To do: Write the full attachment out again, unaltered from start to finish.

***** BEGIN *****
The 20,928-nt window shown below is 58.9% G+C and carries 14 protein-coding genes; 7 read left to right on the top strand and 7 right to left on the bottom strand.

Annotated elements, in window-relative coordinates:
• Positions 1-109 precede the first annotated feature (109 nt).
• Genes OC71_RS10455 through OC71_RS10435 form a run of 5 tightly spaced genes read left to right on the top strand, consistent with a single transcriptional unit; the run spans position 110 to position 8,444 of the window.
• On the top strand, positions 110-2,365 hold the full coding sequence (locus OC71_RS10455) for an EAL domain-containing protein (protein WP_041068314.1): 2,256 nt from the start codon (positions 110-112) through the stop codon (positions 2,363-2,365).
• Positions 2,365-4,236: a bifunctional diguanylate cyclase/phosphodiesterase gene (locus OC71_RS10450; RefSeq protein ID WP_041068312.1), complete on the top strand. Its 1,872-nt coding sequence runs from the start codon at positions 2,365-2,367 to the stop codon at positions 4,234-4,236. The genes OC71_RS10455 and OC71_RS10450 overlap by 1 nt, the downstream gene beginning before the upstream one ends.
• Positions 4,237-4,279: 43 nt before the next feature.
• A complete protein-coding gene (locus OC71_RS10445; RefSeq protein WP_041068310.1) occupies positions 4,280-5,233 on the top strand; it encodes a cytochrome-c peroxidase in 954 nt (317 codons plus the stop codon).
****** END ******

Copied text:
The 20,928-nt window shown below is 58.9% G+C and carries 14 protein-coding genes; 7 read left to right on the top strand and 7 right to left on the bottom strand.

Annotated elements, in window-relative coordinates:
• Positions 1-109 precede the first annotated feature (109 nt).
• Genes OC71_RS10455 through OC71_RS10435 form a run of 5 tightly spaced genes read left to right on the top strand, consistent with a single transcriptional unit; the run spans position 110 to position 8,444 of the window.
• On the top strand, positions 110-2,365 hold the full coding sequence (locus OC71_RS10455) for an EAL domain-containing protein (protein WP_041068314.1): 2,256 nt from the start codon (positions 110-112) through the stop codon (positions 2,363-2,365).
• Positions 2,365-4,236: a bifunctional diguanylate cyclase/phosphodiesterase gene (locus OC71_RS10450; RefSeq protein ID WP_041068312.1), complete on the top strand. Its 1,872-nt coding sequence runs from the start codon at positions 2,365-2,367 to the stop codon at positions 4,234-4,236. The genes OC71_RS10455 and OC71_RS10450 overlap by 1 nt, the downstream gene beginning before the upstream one ends.
• Positions 4,237-4,279: 43 nt before the next feature.
• A complete protein-coding gene (locus OC71_RS10445; RefSeq protein WP_041068310.1) occupies positions 4,280-5,233 on the top strand; it encodes a cytochrome-c peroxidase in 954 nt (317 codons plus the stop codon).